Non-technical – Doing social engineering in a traditional way
Dumpster diving – Literally checking the target’s garbage.
Shoulder surfing – Glancing at other person’s computer, cellphone or paper.
Impersonation – Pretending to be key personnel in your target’s company.
Tailgating – Walking in the vicinity after the person ahead of you taps his badge to open the access door.
Technical – Doing social engineering using technology
Phishing – Getting target’s information using fake e-mail or website.
Spear phishing – A type of phishing targeting a particular person.
Pharming – A type of phishing targeting a group of people/organization.
Vishing – Deceiving target using telephone/cellphone/smart phone.
—– NOTHING FOLLOWS —–
You can download the PDF version of this lesson here: INFOSEC_L5_SE
Authentication is defined as proving who you are claiming to be. By default, we have 3 types of authentication:
Something that you know – A form of authentication coming from what you know (residing in the mind)
Ex. Password, pin
Something that you have – A form of authentication that is tangible.
Ex. Token, cellphone, ID
Something that you are – A form of authentication where the uniqueness of the part of your body is used.
Ex. Fingerprint, voice recognition, iris scan
Not one of the authentication types can be considered the strongest. Something that you know authentication such as password can be cracked using brute force or social engineering. Something that you have authentication such as ID’s can be stolen or reproduced. Something that you are authentication such fingerprint is prone to false positives (you have sweaty hands etc.)
To make your authentication stronger, it is advised that you use 2 or more types of authentication to provide a layer of security. This is what we call 2-factor or multi-factor authentication. Examples include:
ATM + Pin (something that you have and you know)
Credit card + signature (something that you have and you know)
Cellphone for One-Time Password (OTP) + password (something that you have and you know)
Badge + biometric (something that you have and you are)
Note: Usernames and passwords are not considered multi-factor because both are something that you know type of authentication.
Questions to search on:
What is the fourth type (or other types) of authentication?
What is the most accurate biometric? Why?
Types of Access Control
Access Control or Authorization determines the type of privilege a user has after being authenticated. If you enter the school, an authentication mechanism could be your school ID. Access Control determines which rooms in the school you can access. If you’re a student, you can access the classrooms, computer laboratories and cafeteria. However, you are prohibited from accessing the faculty room and server room. A faculty member can access more rooms compared to a student.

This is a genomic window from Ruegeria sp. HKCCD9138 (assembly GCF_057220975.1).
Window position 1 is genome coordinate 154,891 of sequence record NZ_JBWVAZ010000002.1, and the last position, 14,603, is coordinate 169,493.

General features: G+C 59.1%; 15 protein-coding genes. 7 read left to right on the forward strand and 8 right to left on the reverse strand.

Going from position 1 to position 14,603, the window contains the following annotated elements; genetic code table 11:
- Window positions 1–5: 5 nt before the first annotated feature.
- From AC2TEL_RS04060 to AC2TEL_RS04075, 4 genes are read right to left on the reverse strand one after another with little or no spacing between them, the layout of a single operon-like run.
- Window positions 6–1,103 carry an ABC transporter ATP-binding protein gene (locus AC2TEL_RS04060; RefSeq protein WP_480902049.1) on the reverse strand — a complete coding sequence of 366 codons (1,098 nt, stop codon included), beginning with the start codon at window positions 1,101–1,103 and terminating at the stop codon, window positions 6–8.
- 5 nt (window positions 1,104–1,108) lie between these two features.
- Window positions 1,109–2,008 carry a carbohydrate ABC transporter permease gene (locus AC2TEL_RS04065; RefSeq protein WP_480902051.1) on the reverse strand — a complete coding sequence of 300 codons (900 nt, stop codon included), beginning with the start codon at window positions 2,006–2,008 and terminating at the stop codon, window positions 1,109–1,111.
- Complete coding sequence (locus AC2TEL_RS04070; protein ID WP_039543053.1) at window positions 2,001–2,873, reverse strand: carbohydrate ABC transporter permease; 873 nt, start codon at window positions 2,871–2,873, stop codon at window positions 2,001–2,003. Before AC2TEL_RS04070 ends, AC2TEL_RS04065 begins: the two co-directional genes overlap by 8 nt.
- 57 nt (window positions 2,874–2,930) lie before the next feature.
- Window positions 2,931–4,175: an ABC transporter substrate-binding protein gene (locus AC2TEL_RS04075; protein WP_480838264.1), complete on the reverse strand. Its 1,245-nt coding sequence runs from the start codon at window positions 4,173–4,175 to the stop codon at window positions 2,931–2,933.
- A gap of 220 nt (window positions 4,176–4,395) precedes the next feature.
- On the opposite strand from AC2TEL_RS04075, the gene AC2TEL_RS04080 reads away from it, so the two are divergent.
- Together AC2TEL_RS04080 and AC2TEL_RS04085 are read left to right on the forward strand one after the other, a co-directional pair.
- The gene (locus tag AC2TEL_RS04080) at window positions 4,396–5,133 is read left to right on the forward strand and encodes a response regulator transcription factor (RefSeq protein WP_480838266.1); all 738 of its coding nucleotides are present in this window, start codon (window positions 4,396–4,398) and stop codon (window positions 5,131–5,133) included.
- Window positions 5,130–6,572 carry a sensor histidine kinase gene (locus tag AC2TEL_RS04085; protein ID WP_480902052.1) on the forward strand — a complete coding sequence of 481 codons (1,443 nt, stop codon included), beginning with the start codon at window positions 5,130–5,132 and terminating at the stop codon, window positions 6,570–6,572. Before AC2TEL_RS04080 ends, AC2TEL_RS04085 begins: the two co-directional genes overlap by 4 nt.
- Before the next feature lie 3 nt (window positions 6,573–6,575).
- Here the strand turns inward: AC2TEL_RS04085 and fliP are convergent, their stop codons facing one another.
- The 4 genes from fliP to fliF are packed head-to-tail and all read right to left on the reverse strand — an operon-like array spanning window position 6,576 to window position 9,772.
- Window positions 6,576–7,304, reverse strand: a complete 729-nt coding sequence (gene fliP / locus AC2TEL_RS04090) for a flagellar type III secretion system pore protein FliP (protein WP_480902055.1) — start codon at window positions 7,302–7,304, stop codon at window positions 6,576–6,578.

Mandatory Access Control (MAC)
MAC is the strictest type of access control. This access control can be seen in government especially in military. It uses Sensitivity Labels (SL) both for the subject (initiates an action) and object (waiting for action). It is also known as a multi-level type of access control.
SL can be classified as:
Let’s say a File A (Object) has an SL of Secret. Only the subject that has an SL of either Top Secret or Secret can access the file.
To visualize, let’s say a 5-star General has an SL of Top Secret, Colonel with SL of Secret, Lieutenant with SL of Confidential and Sergeant with SL of Public. Only the Colonel or 5-Star General can access File A because they have clearance to do so because of their SL. A subject can access all objects that are below his/her SL. MAC uses a top-down approach.
Discretionary Access Control (DAC)
DAC is the direct opposite of MAC. In this case, this type of access control can be seen in non-military institutions (commercial use, usually). In DAC, the owner of the file determines the privilege of the subjects to the objects. It is also known as a single-level type of access control.
DAC uses an Access Control Matrix (r-read, w-write, x-execute) shown below:
S (down) O (right)
In the above scenario, we have 3 users (subjects) trying to access 3 files (objects). Each file is owned by a specific individual (owner). It becomes the discretion of the owner on what privileges he/she wants to give the subjects. These privileges may change also.
Role-based Access Control (RBAC)
RBAC is also known as a non-discretionary access control. It gives privileges based on the roles/tasks. It is beneficial for large organizations in organizing group privileges to objects. For example, all students have read only access to File 1, File 2 and File 3. All faculty members, on the other hand, have full access to all the files mentioned. The admin will just add users (subjects) on the groups created for consistency and convenience.
Rule-based Access Control
Rule-based Access Control basically gives privilege based on a list of an enforced policy. A good example is an Access Control List (ACL) in a firewall. The firewall will grant/deny access based on the rules found in the ACL. However, if no rule is present, then no privilege should be given. (implicit deny)